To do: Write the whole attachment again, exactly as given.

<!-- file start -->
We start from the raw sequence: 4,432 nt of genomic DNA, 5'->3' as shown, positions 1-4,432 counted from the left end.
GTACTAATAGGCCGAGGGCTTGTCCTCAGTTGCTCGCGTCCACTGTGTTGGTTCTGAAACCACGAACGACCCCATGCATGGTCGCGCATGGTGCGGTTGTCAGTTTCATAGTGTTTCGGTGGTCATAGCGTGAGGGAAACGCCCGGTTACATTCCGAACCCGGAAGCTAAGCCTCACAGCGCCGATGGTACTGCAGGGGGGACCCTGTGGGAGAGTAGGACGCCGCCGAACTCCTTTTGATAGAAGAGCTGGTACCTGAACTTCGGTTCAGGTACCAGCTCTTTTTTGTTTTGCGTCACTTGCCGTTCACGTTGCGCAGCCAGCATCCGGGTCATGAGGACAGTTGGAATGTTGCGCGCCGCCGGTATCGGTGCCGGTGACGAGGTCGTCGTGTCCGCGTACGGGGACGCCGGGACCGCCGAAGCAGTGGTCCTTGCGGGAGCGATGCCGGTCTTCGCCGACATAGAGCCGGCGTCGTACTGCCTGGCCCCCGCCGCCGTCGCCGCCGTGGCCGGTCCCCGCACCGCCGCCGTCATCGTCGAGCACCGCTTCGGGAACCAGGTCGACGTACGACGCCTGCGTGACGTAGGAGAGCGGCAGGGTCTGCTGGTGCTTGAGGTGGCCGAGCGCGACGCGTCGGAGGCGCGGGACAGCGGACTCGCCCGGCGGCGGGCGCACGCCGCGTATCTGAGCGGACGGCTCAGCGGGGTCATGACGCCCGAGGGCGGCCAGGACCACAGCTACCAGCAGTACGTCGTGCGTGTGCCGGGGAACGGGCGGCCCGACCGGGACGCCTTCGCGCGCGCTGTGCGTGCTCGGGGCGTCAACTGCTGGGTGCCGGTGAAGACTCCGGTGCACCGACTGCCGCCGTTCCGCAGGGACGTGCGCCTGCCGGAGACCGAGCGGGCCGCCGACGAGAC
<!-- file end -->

We start from the raw sequence: 4,432 nt of genomic DNA, 5'->3' as shown, positions 1-4,432 counted from the left end.
GTACTAATAGGCCGAGGGCTTGTCCTCAGTTGCTCGCGTCCACTGTGTTGGTTCTGAAACCACGAACGACCCCATGCATGGTCGCGCATGGTGCGGTTGTCAGTTTCATAGTGTTTCGGTGGTCATAGCGTGAGGGAAACGCCCGGTTACATTCCGAACCCGGAAGCTAAGCCTCACAGCGCCGATGGTACTGCAGGGGGGACCCTGTGGGAGAGTAGGACGCCGCCGAACTCCTTTTGATAGAAGAGCTGGTACCTGAACTTCGGTTCAGGTACCAGCTCTTTTTTGTTTTGCGTCACTTGCCGTTCACGTTGCGCAGCCAGCATCCGGGTCATGAGGACAGTTGGAATGTTGCGCGCCGCCGGTATCGGTGCCGGTGACGAGGTCGTCGTGTCCGCGTACGGGGACGCCGGGACCGCCGAAGCAGTGGTCCTTGCGGGAGCGATGCCGGTCTTCGCCGACATAGAGCCGGCGTCGTACTGCCTGGCCCCCGCCGCCGTCGCCGCCGTGGCCGGTCCCCGCACCGCCGCCGTCATCGTCGAGCACCGCTTCGGGAACCAGGTCGACGTACGACGCCTGCGTGACGTAGGAGAGCGGCAGGGTCTGCTGGTGCTTGAGGTGGCCGAGCGCGACGCGTCGGAGGCGCGGGACAGCGGACTCGCCCGGCGGCGGGCGCACGCCGCGTATCTGAGCGGACGGCTCAGCGGGGTCATGACGCCCGAGGGCGGCCAGGACCACAGCTACCAGCAGTACGTCGTGCGTGTGCCGGGGAACGGGCGGCCCGACCGGGACGCCTTCGCGCGCGCTGTGCGTGCTCGGGGCGTCAACTGCTGGGTGCCGGTGAAGACTCCGGTGCACCGACTGCCGCCGTTCCGCAGGGACGTGCGCCTGCCGGAGACCGAGCGGGCCGCCGACGAGAC